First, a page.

Cooking isn’t just a means to an end. Sure, you are (usually) rewarded with something delicious when you’re finished, but the process is part of the fun! Cooking is a fantastic family activity, and there are many ways to get kids involved, no matter how old they are! There is so much more they can do besides, “Shake and Bake! And I helped!”
In the kitchen, children can learn math skills, practice fine-motor coordination, make choices about nutrition, and of course, learn basic cooking techniques. Making foods from different countries is also a superb way to start conversations about other parts of the world.
Teach good health and hygiene by making sure your children pull back long hair and wash their hands properly before participating in any kitchen activities.
Measure and Pour:
- Very young children can watch as you measure wet and dry ingredients, explaining the terms “cup,” “teaspoon,” and “tablespoon.” Once you level the dry ingredients, your child can pour them into a bowl. This is a great time to practice counting (to keep track of how many cups or teaspoons are already in the bowl).
- As children get a little older, around 4 or 5 years old, you can start letting them pour or scoop ingredients into measuring tools. Teach them how to level dry ingredients by using the straight edge of a knife or metal spatula, and how to check liquid measurements at eye-level.
- School-age children can continue to measure and count on their own, but this is also a good time to introduce conversions (i.e., 1 tablespoon = 3 teaspoons or 1 ½ cups = 3 half-cups) and measuring by weight.
Stirring and Combining
- Very young children can practice stirring batters and combining dry ingredients using a wooden spoon, a fork, or a spatula.
- Preschoolers can start learning to use different techniques, including beating or whipping ingredients using a whisk or egg beater. When they stir ingredients together, teach them to scrape the sides to incorporate everything.
- School-age children can begin using hand-held electric beaters and learning new techniques like folding when using airy ingredients.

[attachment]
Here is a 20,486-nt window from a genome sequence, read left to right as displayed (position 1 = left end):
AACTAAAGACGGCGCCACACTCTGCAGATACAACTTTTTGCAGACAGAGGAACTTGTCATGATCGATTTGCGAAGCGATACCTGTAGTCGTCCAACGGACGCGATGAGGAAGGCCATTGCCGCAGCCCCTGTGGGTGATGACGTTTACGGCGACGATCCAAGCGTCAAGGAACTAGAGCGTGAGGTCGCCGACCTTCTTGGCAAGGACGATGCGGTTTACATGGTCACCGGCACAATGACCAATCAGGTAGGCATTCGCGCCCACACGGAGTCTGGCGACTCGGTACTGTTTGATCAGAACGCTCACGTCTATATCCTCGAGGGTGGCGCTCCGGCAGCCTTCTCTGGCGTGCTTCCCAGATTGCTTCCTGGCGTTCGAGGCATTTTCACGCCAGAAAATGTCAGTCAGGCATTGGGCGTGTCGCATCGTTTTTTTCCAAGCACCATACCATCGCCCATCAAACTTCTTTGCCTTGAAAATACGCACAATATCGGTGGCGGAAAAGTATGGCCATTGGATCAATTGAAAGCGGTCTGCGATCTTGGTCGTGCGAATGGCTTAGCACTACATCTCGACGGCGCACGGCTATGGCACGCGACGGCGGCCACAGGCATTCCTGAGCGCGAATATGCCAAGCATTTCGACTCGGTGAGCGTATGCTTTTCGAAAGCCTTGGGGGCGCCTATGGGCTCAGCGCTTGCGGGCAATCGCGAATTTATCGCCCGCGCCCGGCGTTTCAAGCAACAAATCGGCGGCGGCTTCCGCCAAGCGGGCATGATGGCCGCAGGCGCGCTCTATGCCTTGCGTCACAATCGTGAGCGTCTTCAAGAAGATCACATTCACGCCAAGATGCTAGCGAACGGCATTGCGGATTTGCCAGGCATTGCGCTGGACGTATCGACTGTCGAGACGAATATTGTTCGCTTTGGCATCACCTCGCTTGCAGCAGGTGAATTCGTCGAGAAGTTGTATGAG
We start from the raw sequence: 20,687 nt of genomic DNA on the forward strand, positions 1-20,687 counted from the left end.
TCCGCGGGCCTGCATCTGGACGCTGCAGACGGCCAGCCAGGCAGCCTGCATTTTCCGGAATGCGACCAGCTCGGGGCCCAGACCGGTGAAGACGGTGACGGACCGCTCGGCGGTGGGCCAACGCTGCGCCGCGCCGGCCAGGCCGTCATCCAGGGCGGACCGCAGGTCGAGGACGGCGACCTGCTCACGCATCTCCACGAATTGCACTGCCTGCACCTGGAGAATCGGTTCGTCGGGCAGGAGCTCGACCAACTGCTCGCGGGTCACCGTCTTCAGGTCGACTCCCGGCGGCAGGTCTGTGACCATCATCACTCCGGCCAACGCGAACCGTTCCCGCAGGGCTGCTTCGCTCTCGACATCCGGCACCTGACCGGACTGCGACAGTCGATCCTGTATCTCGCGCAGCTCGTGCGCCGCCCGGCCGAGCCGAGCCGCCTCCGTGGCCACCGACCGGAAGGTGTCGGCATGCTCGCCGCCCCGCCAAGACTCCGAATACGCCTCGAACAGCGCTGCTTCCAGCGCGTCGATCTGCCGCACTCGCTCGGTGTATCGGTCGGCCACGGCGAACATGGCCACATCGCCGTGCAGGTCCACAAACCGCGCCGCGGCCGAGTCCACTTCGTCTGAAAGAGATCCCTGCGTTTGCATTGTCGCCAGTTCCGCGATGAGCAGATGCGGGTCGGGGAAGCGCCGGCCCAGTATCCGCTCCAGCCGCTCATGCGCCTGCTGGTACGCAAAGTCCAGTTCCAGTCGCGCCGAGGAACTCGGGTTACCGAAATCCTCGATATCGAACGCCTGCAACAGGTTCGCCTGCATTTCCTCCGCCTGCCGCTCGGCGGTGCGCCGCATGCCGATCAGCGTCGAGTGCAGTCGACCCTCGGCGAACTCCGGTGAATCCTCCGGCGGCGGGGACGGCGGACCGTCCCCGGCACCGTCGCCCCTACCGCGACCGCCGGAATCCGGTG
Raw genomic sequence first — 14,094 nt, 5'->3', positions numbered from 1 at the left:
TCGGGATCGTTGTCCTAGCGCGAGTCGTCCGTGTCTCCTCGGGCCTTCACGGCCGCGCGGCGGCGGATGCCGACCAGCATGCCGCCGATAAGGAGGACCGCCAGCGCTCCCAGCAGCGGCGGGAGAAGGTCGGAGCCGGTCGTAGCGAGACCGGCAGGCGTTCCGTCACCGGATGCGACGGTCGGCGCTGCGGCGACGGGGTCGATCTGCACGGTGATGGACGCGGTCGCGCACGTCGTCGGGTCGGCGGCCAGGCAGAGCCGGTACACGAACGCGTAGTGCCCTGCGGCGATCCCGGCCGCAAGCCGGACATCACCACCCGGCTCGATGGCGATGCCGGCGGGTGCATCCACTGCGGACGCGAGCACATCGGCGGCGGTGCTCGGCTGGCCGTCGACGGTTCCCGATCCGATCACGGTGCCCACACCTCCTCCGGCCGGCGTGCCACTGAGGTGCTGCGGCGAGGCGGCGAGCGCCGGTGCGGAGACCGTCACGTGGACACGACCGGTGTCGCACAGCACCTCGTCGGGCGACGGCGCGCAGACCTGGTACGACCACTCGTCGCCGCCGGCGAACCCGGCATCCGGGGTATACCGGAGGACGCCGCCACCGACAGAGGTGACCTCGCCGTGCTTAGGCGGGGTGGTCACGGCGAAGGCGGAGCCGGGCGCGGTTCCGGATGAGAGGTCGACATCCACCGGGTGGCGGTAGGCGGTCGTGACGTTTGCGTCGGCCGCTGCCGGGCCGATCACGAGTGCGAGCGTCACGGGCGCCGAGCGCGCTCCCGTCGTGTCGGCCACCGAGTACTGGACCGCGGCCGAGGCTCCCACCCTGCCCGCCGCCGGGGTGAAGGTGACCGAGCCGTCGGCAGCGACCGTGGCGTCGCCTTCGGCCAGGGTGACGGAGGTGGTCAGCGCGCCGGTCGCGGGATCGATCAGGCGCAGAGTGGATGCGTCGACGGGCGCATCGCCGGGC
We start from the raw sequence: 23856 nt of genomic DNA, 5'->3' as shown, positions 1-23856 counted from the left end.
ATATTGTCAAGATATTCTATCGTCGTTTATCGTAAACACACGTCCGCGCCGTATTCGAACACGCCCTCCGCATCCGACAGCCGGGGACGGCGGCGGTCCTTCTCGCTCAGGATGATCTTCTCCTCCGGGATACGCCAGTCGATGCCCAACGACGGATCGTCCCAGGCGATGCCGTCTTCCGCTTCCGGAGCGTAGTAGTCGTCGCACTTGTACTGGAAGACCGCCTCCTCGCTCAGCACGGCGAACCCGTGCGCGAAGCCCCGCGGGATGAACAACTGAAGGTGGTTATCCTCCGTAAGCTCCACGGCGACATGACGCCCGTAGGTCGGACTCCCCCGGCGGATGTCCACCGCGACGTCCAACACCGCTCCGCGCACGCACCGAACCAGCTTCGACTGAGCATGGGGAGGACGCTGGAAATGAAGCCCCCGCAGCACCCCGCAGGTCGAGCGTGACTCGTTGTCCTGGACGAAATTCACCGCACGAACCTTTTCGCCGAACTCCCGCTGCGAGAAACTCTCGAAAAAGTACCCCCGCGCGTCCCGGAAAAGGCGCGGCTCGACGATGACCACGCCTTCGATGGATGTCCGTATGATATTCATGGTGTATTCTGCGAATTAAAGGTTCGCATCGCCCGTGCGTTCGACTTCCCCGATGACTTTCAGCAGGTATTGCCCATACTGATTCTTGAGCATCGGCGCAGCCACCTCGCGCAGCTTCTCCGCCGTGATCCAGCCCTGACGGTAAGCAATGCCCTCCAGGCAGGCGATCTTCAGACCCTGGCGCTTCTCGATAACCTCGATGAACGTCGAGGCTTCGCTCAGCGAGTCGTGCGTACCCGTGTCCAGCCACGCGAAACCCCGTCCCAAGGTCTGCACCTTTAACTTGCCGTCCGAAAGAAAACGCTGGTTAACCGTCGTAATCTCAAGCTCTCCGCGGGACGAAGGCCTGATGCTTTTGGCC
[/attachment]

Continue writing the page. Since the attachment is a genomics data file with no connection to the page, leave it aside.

- Even the youngest children can help with preparing ingredients by fetching things from the refrigerator, assisting with the salad spinner when you clean greens, and rinsing fruits and vegetables.
- Preschool kids can start tearing lettuce for the salad, scrubbing potatoes to clean them, and cutting soft foods (like olives and strawberries) with a butter knife or dull plastic knife. They can also begin learning how to crack an egg.
- Make sure school-age children are aware of knife safety before letting them use the “grown-up” knives. It’s up to you to determine when your child is ready for these serious tools, but peeling vegetables and cutting ingredients are great jobs for older kids. You can also start teaching culinary skills like mincing, chopping, dicing, and julienning. Another great skill to teach at this time is how to separate an egg. Just make sure you have extras!
- Small children can help with clean-up tasks by using a small brush or broom and handheld dustpan on the floor. They can wipe up spills on the counter using a towel, and put away clean flatware (great for practice in sorting!).
- 4- to 5-year-olds can add to these cleaning skills by using spray bottles of nontoxic cleanser to spray the counter before wiping it clean. They can use brooms or Swiffers on the floor, and help with the dishwasher by filling the soap compartments and pushing the “start” button.
- School-age children can begin washing dishes and loading the dishwasher. When the dishwasher is finished, they can put away things in the cabinets and drawers that they can reach.
- For all ages, make sure to reinforce these skills and habits by making cleaning fun, praising kids for independence in the kitchen (even when they make a mess), and holding kids accountable.
Setting and Serving
- Young children can set out the silverware, put napkins in napkin rings, and carry their own bowls and cups to the table..
- Preschoolers can set the table and pour drinks for the family and make place cards for holiday or event seating.
- School-age children can help dish out entrees and side items in addition to setting the table. Teach them which serving utensils are appropriate for different kinds of foods, and then begin letting them choose which one to use for each dish.
Tips and Notes
- Make sure your children are always aware of kitchen safety. Establish rules and stick to them.
- Cook with your children when you have time to be patient with them, not when you’re in a rush to get to a dinner party (you’re bringing the first course! AHH! Hurry!). You want your kids to associate family cooking with positive feelings, not with anxiety and impatience.
- Neat freaks: Relax! Kitchens are messy places, and kids are messy people. Don’t worry about a few spills, and let the kids help clean up even if they don’t do it perfectly. You can fix it later (when they’re not looking).
- Give your child ownership. Maybe this means your child has his or her own recipe box to fill with favorite recipes, or special colorful measuring cups and spoons. Your children might have their own aprons and kitchen towels, too. Also consider including your children when making your menu for the week.
- Make sure to let your children know when they’ve done a job well! Thank them for helping you in the kitchen, and celebrate their accomplishments together.
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